On Friday (March 13), President Donald Trump declared a national emergency in an attempt to funnel relief more quickly to those affected by the coronavirus, he said in a news conference in the Rose Garden at the White House.
“I am officially declaring a national emergency,” President Trump said. “No resources will be spared, nothing whatsoever.”
The president assured that 5 million test kits would be available by next week, but he added that he didn't think that would be necessary. His plan includes drive-through testing capabilities, bolstered by Walmart, CVS, Target, and Walgreens who are all working with the administration to keep their stores open and dedicate parts of their parking lots for the drive-through testing abilities. He also announced an executive order that will wave interest in all student loans held by federal agencies for the time being. Vice President Mike Pense restated that the country would halt the admission of many European nationals into the United States. They are also ending all visits to nursing homes, except in end-of-life situations.
Earlier on Friday, House Speaker Nancy Pelosi outlined legislation that aims to make coronavirus testing free in the U.S. “We can only defeat this outbreak if we have an accurate determination of its scale and scope,” she said.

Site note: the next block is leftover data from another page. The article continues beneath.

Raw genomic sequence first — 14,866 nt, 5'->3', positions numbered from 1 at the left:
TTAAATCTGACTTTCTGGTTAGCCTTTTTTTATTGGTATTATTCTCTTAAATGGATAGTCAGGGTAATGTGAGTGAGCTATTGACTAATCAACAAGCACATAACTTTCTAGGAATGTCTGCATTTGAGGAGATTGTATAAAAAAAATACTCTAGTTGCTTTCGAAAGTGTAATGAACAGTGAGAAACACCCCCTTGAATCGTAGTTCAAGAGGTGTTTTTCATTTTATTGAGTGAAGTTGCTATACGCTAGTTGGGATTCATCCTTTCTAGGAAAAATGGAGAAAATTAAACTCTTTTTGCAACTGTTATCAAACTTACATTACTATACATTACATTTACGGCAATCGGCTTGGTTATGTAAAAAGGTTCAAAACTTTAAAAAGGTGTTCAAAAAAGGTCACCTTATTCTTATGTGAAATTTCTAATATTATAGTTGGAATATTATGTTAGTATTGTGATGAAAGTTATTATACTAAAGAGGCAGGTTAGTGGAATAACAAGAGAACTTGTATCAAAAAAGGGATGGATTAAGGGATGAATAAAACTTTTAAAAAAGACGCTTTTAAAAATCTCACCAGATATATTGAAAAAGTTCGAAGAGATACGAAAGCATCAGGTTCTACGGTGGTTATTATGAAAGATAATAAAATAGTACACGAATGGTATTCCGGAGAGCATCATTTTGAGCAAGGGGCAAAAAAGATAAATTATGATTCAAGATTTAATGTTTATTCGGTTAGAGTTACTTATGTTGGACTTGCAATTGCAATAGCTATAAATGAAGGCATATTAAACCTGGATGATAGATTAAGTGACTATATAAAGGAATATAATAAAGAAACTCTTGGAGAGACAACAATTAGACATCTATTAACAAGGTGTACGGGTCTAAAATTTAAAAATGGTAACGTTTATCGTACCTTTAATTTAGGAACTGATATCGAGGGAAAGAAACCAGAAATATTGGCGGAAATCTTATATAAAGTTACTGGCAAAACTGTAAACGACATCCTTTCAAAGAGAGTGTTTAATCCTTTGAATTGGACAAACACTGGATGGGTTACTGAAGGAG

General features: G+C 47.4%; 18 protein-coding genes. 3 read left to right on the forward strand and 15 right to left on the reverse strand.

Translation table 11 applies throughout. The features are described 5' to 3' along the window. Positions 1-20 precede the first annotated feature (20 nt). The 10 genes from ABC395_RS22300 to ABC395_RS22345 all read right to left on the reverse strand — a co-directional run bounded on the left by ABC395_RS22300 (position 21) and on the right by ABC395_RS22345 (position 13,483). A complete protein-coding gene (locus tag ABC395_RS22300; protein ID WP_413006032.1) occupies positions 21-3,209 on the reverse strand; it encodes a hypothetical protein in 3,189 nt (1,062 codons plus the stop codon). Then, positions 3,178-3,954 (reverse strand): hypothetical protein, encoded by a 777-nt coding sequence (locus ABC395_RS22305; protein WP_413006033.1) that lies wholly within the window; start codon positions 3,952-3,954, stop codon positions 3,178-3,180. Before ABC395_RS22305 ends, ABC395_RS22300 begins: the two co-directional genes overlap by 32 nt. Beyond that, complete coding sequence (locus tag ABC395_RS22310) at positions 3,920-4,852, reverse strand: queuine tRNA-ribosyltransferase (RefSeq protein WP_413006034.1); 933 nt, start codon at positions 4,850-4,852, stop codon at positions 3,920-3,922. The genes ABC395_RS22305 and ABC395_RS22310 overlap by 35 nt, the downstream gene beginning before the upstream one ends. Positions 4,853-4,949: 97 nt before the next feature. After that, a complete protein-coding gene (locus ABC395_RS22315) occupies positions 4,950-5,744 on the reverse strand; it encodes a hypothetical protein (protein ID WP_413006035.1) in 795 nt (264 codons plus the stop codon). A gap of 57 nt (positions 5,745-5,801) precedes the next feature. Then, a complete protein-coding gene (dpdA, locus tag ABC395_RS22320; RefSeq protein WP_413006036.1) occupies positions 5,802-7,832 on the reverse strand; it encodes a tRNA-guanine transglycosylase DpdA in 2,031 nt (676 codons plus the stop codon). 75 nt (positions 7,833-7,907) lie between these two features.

Trump said in the press conference that this move will open up $50 billion of dollars in the fight to slow the spread of the pandemic. Multiple states — including Arizona, Delaware, Florida, New York, Tennessee, and Washington — have already declared states of emergency. Major events, from the NBA to Coachella, have been canceled or postponed.
“This is an unprecedented public health situation and we can’t wait until we’re in the middle of it to slow it down,” Washington Governor Jay Inslee said after deciding to close schools down in his state. “We’ve got to get ahead of the curve. One main defense is to reduce the interaction of people in our lives.”
Trump's announcement comes days after he gave a speech on Wednesday (March 11), in which he announced bans of foreign travelers from Europe for the next month and economic relief packages for workers and companies dealing with the outbreak. However, there was almost immediate backlash from his speech in part because of the misinformation he fueled. In response, both Democratic presidential candidates announced what the response would look like in their own administrations.